Three days later the wedding is upon you. Your mother had planned it so you could get time off during the holiday season like everyone else, and Stars Hollow is a winter wonderland under a fresh coat of pristine white. All around you you see unsullied margins - waiting beginnings, you like to think as you fix your mother's veil for the hundredth time.
Lorelai has always loved the snow, and now, you see why, just a little.
You walk down the aisle draped on Jess' arm, and you can admit that it feels nice - really nice even, to walk with him like this again. His fingers entwine with yours a little more intimately than needed, and your heart is thundering in your chest like you are seventeen again.
At the reception you sit down alone, and feel where your name is next to his on the wedding card. You don't draw a heart in pink around it, but you do trace it over and over until you could feel ridges from where you engraved it. In a silly little moment you thought about the box of books in your closest, and you imagine retracing the initials there too.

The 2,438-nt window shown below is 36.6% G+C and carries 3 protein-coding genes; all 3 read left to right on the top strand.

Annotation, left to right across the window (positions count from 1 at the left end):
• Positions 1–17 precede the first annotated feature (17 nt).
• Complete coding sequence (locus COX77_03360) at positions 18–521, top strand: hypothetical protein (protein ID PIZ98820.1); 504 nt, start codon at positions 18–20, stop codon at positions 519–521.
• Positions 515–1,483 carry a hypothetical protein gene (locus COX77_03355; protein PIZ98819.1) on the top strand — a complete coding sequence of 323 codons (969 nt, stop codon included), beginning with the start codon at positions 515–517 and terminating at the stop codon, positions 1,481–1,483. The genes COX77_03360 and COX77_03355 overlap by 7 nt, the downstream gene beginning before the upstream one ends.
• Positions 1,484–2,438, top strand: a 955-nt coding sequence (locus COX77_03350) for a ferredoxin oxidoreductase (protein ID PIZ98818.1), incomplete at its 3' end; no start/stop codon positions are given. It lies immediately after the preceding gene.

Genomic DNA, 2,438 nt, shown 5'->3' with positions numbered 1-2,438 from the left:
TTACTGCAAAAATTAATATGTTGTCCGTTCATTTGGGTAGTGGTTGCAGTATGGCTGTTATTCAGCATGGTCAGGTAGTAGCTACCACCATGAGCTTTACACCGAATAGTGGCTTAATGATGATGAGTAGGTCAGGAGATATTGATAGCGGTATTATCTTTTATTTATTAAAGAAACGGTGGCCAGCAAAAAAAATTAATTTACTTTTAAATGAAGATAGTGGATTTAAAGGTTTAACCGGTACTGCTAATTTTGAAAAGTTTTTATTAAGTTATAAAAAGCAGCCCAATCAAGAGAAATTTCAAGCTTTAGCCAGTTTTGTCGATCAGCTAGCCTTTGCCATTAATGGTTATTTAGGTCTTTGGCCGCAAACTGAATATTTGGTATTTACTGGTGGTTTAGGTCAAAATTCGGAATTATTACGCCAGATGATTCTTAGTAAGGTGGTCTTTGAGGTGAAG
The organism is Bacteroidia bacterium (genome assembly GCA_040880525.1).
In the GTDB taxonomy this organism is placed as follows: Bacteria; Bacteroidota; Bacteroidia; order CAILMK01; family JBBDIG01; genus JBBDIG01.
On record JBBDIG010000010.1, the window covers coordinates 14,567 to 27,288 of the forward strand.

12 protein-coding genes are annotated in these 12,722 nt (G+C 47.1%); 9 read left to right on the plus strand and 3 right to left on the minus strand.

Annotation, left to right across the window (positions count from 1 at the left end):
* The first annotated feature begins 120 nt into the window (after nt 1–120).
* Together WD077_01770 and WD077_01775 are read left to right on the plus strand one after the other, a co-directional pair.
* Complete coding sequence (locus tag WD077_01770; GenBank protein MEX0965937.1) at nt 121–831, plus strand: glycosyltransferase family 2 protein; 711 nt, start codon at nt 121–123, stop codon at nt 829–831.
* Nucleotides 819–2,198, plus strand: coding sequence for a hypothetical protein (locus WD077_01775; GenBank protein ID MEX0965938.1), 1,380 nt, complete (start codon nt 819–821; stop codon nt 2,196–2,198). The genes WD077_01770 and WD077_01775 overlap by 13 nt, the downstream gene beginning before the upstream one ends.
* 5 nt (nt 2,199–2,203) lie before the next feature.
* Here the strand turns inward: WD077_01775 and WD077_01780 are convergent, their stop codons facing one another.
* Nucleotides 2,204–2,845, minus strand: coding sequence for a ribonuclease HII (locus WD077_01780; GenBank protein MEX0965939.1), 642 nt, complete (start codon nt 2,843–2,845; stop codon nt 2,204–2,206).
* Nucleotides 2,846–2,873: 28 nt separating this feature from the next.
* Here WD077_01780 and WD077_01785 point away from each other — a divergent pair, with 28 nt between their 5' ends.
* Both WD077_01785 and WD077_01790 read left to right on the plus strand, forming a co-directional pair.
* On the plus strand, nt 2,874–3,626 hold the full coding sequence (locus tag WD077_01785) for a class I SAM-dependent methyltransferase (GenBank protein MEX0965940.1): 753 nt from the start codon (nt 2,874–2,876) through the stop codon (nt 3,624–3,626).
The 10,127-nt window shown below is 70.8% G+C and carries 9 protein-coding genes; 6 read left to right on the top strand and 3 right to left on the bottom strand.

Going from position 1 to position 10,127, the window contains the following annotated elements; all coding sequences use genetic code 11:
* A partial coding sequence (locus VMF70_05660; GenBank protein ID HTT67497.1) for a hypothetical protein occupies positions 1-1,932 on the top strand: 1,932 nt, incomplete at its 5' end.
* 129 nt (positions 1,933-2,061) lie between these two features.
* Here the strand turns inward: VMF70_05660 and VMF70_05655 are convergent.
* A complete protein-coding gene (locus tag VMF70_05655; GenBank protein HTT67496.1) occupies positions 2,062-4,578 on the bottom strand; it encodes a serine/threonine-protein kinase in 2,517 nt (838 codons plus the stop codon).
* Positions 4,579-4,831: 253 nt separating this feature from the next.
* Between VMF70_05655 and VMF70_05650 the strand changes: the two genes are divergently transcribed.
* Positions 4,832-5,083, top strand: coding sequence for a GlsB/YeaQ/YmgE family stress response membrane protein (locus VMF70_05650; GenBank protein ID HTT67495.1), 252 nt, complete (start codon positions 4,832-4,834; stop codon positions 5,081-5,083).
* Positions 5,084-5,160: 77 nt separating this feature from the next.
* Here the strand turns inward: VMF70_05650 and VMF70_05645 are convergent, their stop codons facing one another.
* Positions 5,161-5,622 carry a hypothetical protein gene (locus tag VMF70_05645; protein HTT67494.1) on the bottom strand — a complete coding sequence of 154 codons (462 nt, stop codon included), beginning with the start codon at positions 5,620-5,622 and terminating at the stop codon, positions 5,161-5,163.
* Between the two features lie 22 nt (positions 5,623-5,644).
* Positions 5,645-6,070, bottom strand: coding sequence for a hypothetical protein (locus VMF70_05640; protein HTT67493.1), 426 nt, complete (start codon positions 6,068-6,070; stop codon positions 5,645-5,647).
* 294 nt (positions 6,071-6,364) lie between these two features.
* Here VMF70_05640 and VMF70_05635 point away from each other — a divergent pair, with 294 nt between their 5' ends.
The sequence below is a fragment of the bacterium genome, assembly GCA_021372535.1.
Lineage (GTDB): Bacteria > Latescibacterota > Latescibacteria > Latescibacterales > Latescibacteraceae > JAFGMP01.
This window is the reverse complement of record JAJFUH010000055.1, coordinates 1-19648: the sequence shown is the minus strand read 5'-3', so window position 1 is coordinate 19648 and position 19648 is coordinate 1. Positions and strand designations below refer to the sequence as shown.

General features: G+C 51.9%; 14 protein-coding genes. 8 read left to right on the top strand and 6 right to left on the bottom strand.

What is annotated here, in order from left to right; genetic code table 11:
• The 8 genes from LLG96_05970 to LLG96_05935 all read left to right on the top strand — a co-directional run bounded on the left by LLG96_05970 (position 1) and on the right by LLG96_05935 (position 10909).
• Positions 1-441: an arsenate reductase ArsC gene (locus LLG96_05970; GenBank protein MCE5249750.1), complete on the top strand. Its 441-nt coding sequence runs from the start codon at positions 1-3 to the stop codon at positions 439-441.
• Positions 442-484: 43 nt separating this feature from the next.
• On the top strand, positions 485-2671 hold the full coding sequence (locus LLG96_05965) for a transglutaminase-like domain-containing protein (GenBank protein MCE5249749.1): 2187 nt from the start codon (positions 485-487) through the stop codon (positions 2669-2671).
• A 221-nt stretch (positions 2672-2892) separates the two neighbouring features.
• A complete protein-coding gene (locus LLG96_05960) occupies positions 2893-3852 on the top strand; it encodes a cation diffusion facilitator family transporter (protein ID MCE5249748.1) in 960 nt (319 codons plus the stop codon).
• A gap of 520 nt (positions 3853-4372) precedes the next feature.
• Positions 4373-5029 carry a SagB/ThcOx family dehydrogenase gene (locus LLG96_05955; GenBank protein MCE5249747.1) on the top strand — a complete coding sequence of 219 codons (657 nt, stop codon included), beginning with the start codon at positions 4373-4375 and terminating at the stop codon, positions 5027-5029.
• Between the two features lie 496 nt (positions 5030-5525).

Jess comes to you a moment later, and in words spoken so softly that they might as well have been written in the blank spaces around their names, asked, "Do you want to dance?"
You do, and for all the world the dance feels like a beginning. Your mom smiles softly from where she had buried her head in her husband's shoulder, and this time you feel no shame as you smile back. Even the town's whispers don't fill her with dread anymore. They are merely thoughtful now, curious as to what happened to the winter-shade-boy and the cotton-candy-girl that they all used to know.
They grew up, you want to tell them, but you don't. A giddiness was rising up in you – the seconds after making a wish, and the aftereffects of a perfect cup of coffee, and this time you welcomed it.
So, when he asked for another dance, it was easy to say yes.
And together, you imagine another margin was being filled.